MANILA/BENGALURU (REUTERS) - Gold jumped nearly 4 per cent on Wednesday (Nov 9) to its strongest in more than five weeks as investors sought safe havens with Republican Donald Trump leading Democrat Hillary Clinton in the race for the White House.
It marked gold's biggest single-day gain since June when it rose as much as 8 per cent when Britain decided to leave the European Union.
Trump won the key battleground state of Ohio and led Clinton in a series of other states that were too close to call, including Florida and North Carolina.
Trump is leading Clinton by 36 Electoral College votes, as of 10:35pm Eastern Standard Time (0335 GMT on Wednesday), according to media reports.
Spot gold rose as far as US$1,323.10, its strongest since Sept. 30, and was trading up 3.2 per cent at US$1,315.84 by 0341 GMT.
If Trump wins "there's more uncertainty in his platform and the direction that his policy may aim, so there may be more volatility with risk assets and over the short-term you may have investors flock to gold," said Mark Watkins, regional investment manager with The Private Client Group of US Bank.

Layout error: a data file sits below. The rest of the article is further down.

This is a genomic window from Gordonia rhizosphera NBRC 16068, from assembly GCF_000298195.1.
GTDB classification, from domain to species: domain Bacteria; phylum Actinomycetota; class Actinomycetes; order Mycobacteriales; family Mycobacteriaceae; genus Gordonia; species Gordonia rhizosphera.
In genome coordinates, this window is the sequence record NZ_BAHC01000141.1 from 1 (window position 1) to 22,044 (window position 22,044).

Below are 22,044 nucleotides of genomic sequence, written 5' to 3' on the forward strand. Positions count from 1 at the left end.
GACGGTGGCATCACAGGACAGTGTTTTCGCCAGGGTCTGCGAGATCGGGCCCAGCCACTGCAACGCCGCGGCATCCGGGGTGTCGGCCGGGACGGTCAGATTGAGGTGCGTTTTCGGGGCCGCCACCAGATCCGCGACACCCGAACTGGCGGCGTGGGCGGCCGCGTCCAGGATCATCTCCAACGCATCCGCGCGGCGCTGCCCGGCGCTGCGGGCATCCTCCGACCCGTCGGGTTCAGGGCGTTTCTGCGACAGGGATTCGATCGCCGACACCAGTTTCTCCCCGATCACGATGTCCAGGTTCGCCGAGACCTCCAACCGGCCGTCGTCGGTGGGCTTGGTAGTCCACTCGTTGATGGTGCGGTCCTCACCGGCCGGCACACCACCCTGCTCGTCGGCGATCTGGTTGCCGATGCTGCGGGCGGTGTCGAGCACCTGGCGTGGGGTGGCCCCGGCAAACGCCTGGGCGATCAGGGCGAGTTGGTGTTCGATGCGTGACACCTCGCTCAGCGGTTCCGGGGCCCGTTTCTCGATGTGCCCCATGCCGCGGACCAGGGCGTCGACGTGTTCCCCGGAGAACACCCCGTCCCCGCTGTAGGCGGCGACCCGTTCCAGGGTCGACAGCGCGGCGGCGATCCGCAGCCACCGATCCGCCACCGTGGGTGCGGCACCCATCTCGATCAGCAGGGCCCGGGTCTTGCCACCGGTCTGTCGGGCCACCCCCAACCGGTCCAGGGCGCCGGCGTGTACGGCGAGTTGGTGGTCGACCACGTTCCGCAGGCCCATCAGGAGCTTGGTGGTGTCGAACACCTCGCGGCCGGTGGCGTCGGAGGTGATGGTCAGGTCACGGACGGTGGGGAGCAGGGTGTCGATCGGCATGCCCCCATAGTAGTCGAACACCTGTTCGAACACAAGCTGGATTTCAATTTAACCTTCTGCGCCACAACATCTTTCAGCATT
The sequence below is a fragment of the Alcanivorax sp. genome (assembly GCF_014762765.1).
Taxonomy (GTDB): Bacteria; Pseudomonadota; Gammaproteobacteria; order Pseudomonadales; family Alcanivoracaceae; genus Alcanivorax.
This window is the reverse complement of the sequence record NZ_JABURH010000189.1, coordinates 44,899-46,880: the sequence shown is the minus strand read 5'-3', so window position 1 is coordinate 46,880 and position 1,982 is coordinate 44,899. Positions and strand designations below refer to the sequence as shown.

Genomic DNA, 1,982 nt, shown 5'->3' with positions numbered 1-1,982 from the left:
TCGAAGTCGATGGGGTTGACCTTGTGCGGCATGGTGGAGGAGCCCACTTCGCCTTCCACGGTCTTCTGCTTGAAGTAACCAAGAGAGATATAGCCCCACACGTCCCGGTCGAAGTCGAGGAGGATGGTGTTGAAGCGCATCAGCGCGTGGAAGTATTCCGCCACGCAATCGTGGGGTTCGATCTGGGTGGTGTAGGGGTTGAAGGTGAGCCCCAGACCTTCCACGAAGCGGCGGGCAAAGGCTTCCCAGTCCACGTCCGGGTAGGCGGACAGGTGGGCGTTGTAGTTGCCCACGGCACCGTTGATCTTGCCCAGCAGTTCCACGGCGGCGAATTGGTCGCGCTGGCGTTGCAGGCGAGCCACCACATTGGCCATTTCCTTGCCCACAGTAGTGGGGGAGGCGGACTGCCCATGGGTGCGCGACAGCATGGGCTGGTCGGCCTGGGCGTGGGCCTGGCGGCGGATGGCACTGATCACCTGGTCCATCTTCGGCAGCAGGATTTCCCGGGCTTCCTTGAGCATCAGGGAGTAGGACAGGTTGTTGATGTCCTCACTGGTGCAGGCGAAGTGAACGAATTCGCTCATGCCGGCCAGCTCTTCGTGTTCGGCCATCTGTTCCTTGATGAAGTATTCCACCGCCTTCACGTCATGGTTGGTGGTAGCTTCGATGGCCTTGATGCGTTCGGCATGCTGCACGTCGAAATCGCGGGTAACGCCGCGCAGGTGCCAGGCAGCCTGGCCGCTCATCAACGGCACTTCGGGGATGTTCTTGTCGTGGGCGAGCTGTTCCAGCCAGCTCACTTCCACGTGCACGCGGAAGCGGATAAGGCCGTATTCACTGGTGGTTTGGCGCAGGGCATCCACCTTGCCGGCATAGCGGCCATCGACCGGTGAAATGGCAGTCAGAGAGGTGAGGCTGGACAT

The US dollar sank and stock markets slammed into reverse in wild trade as investors faced the real possibility of a shock win by Trump that could upend the global political order. Sovereign bonds shot higher while the Mexican peso went into near freefall.
US gold for December delivery was last up 3.3 per cent at US$1,317.30 an ounce, after earlier hitting US$1,324.30.
Spot silver rose as far as US$18.84 an ounce and was last up 1.9 per cent at US$18.69.
US rates futures imply traders now see only 36 per cent chance of the Federal Reserve raising interest rates next month, which should support further gains in gold.
"The market turbulence that a Trump victory looks likely to bring will deter the Fed from hiking next month," said Craig Erlam, analyst at Oanda.
"Given that markets have strongly priced in a hike, I think we would see a significant repricing over the coming days, with odds falling dramatically from above 80 per cent where it stood yesterday."